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  1. LI GUY 1 is offline
    LI GUY 1's Avatar

    GIJoe6186 like boys, mainly his brother

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    Long Island
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    Posted On:
    8/14/2007 11:34am

    supporting member
     Style: BJJ

    --
    Hell yeah! Hell no!
    If your serious: a smoker is a inter school comp/fight that is not sanctioned and is not on your record. More like a set up hard sparring session between a gym, a stepping stone to actual competition.
  2. M-Tri is offline
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    Pseudo-Scrambler Extraordinaire

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    Posted On:
    8/15/2007 1:25am

    supporting member
     Style: Mixed Martial Arts

    --
    Hell yeah! Hell no!
    Quote Originally Posted by kick
    Do a what?

    Isn't doing that what got Diaz banned after he legitimately beat Gomi, :P
    lol :)
  3. new2bjj is offline

    Senior Member

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    Posted On:
    8/15/2007 5:26pm


     Style: TKD, MT, KEMPO

    --
    Hell yeah! Hell no!
    What he said above. Plus, how good is your stamina? That would be the key. You will most likely be nervous, so if you are just barely in shape, cardio wise, forget it. I believe that you should be able to run at least 5 miles, at a fast pace, not jogging, and not be crushed by it. When I mean not crushed, i mean get up the next morning with out being sore, achey etc. You can do the equivalent on an elliptical machine, but you get my drift...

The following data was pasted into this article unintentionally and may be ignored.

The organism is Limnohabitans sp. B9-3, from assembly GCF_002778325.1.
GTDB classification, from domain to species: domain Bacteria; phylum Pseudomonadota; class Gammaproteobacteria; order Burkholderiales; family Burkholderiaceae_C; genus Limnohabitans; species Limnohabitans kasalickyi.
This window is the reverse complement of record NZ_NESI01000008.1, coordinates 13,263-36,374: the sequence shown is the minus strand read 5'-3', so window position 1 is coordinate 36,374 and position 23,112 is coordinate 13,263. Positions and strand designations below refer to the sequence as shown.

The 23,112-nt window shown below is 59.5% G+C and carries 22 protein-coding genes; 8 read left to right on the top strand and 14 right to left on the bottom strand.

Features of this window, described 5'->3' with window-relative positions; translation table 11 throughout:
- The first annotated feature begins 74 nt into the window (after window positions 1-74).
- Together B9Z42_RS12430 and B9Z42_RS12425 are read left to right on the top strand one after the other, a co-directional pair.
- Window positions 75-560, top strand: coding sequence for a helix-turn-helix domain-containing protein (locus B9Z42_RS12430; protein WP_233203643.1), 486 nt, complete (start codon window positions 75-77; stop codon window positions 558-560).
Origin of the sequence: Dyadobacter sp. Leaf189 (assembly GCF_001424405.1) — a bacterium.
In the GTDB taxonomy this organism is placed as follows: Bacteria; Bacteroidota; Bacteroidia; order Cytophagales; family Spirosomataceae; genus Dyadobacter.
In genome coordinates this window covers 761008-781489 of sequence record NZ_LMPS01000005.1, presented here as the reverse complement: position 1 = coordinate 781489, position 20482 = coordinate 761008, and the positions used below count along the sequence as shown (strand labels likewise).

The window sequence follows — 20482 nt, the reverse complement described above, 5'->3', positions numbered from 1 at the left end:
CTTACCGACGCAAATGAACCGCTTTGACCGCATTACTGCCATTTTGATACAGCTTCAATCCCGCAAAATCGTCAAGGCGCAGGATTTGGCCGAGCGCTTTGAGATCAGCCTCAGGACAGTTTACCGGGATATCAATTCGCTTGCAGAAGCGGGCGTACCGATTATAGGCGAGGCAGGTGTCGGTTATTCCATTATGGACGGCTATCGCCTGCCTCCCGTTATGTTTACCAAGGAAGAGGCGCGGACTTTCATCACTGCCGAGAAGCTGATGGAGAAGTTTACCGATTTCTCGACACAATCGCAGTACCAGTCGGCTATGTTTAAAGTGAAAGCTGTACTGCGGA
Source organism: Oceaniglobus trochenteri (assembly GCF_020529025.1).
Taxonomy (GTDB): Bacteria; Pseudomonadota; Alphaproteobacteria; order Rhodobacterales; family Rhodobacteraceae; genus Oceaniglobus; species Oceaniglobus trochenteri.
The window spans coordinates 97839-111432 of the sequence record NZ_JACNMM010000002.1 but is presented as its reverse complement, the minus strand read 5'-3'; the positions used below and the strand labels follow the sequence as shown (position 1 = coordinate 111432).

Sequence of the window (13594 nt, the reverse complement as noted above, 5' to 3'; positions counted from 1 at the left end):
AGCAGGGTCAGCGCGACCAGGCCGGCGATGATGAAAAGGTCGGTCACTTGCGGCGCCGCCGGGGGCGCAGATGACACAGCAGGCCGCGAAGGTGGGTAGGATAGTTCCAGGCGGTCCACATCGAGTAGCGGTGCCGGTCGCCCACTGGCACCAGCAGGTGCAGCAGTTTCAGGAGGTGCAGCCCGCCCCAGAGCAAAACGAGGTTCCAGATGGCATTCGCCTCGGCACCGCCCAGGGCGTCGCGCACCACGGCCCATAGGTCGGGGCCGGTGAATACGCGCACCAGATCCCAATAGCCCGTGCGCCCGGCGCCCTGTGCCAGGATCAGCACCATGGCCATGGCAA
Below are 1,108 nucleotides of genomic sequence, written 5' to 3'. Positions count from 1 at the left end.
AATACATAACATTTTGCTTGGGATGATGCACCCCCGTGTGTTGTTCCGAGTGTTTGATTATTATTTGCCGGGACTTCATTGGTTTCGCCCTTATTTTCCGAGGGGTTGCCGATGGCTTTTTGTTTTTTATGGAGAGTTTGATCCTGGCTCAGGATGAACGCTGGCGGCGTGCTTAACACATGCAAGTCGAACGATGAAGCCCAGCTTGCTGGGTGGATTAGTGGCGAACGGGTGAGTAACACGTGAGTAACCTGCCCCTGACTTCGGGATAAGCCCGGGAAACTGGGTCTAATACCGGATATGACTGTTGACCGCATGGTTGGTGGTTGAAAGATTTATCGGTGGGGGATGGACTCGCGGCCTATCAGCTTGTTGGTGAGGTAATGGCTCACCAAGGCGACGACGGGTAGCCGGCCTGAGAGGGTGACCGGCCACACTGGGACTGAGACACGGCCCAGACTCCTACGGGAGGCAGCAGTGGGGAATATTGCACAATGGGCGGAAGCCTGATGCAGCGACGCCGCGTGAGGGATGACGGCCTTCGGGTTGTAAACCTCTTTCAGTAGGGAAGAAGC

4. kick is offline

    Registered Member

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    Posted On:
    8/15/2007 5:30pm


     Style: Man-ho Kung Fu

    --
    Hell yeah! Hell no!
    Quote Originally Posted by LI GUY 1
    If your serious: a smoker is a inter school comp/fight that is not sanctioned and is not on your record. More like a set up hard sparring session between a gym, a stepping stone to actual competition.
    Glad I asked, being Australian, have never heard the term before.

    I thought it might have been fighting under an assumed name or something.


    To the OP, this ^^^^ is a good idea, that way you get to test yourself, without getting completely destroyed if you are underprepared.

    You can't train without sparring, and then fight, it will not go well for you. I think Schattenfaust did this and learnt the hard way, by the way has anyone seen the little guy on the boards anywhere? Hope he hasn't given up since he lost his first fight.
  5. new2bjj is offline

    Senior Member

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    Posted On:
    8/15/2007 6:36pm


     Style: TKD, MT, KEMPO

    --
    Hell yeah! Hell no!